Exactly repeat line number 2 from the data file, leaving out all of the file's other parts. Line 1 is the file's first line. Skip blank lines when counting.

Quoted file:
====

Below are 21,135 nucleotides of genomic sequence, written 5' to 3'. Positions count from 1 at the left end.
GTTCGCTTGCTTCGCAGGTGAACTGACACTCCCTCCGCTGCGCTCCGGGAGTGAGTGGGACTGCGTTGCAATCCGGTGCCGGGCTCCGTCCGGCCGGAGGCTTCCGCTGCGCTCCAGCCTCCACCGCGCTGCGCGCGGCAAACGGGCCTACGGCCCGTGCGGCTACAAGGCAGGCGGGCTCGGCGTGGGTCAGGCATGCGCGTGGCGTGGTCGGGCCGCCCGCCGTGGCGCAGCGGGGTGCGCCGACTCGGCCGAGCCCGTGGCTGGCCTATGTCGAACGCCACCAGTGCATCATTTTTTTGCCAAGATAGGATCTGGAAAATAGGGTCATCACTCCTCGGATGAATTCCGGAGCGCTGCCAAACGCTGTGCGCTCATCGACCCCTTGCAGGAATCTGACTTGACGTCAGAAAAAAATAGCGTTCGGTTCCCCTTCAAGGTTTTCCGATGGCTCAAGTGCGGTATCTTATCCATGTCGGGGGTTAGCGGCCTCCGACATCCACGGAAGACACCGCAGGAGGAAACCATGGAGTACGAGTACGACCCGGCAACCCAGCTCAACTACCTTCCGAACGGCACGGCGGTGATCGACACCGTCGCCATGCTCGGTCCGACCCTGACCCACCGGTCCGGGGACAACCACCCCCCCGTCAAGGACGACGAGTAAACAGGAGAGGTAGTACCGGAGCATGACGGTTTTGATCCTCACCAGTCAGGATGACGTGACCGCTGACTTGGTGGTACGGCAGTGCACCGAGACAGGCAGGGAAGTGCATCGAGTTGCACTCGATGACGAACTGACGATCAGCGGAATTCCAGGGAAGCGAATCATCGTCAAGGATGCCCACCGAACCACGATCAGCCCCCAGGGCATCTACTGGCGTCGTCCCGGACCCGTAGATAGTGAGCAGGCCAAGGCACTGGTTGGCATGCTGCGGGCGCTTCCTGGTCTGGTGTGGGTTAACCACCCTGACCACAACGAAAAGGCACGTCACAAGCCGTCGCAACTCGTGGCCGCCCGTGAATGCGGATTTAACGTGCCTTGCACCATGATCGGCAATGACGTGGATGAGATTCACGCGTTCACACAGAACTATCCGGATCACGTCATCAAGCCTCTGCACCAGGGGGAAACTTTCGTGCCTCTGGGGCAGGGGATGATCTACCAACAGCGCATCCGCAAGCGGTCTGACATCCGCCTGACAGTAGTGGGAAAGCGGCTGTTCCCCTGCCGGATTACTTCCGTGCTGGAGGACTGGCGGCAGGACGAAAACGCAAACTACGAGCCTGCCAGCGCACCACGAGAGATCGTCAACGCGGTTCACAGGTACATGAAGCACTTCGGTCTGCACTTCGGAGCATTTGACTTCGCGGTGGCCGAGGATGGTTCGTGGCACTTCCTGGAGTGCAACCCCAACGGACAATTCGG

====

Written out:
GTTCGCTTGCTTCGCAGGTGAACTGACACTCCCTCCGCTGCGCTCCGGGAGTGAGTGGGACTGCGTTGCAATCCGGTGCCGGGCTCCGTCCGGCCGGAGGCTTCCGCTGCGCTCCAGCCTCCACCGCGCTGCGCGCGGCAAACGGGCCTACGGCCCGTGCGGCTACAAGGCAGGCGGGCTCGGCGTGGGTCAGGCATGCGCGTGGCGTGGTCGGGCCGCCCGCCGTGGCGCAGCGGGGTGCGCCGACTCGGCCGAGCCCGTGGCTGGCCTATGTCGAACGCCACCAGTGCATCATTTTTTTGCCAAGATAGGATCTGGAAAATAGGGTCATCACTCCTCGGATGAATTCCGGAGCGCTGCCAAACGCTGTGCGCTCATCGACCCCTTGCAGGAATCTGACTTGACGTCAGAAAAAAATAGCGTTCGGTTCCCCTTCAAGGTTTTCCGATGGCTCAAGTGCGGTATCTTATCCATGTCGGGGGTTAGCGGCCTCCGACATCCACGGAAGACACCGCAGGAGGAAACCATGGAGTACGAGTACGACCCGGCAACCCAGCTCAACTACCTTCCGAACGGCACGGCGGTGATCGACACCGTCGCCATGCTCGGTCCGACCCTGACCCACCGGTCCGGGGACAACCACCCCCCCGTCAAGGACGACGAGTAAACAGGAGAGGTAGTACCGGAGCATGACGGTTTTGATCCTCACCAGTCAGGATGACGTGACCGCTGACTTGGTGGTACGGCAGTGCACCGAGACAGGCAGGGAAGTGCATCGAGTTGCACTCGATGACGAACTGACGATCAGCGGAATTCCAGGGAAGCGAATCATCGTCAAGGATGCCCACCGAACCACGATCAGCCCCCAGGGCATCTACTGGCGTCGTCCCGGACCCGTAGATAGTGAGCAGGCCAAGGCACTGGTTGGCATGCTGCGGGCGCTTCCTGGTCTGGTGTGGGTTAACCACCCTGACCACAACGAAAAGGCACGTCACAAGCCGTCGCAACTCGTGGCCGCCCGTGAATGCGGATTTAACGTGCCTTGCACCATGATCGGCAATGACGTGGATGAGATTCACGCGTTCACACAGAACTATCCGGATCACGTCATCAAGCCTCTGCACCAGGGGGAAACTTTCGTGCCTCTGGGGCAGGGGATGATCTACCAACAGCGCATCCGCAAGCGGTCTGACATCCGCCTGACAGTAGTGGGAAAGCGGCTGTTCCCCTGCCGGATTACTTCCGTGCTGGAGGACTGGCGGCAGGACGAAAACGCAAACTACGAGCCTGCCAGCGCACCACGAGAGATCGTCAACGCGGTTCACAGGTACATGAAGCACTTCGGTCTGCACTTCGGAGCATTTGACTTCGCGGTGGCCGAGGATGGTTCGTGGCACTTCCTGGAGTGCAACCCCAACGGACAATTCGG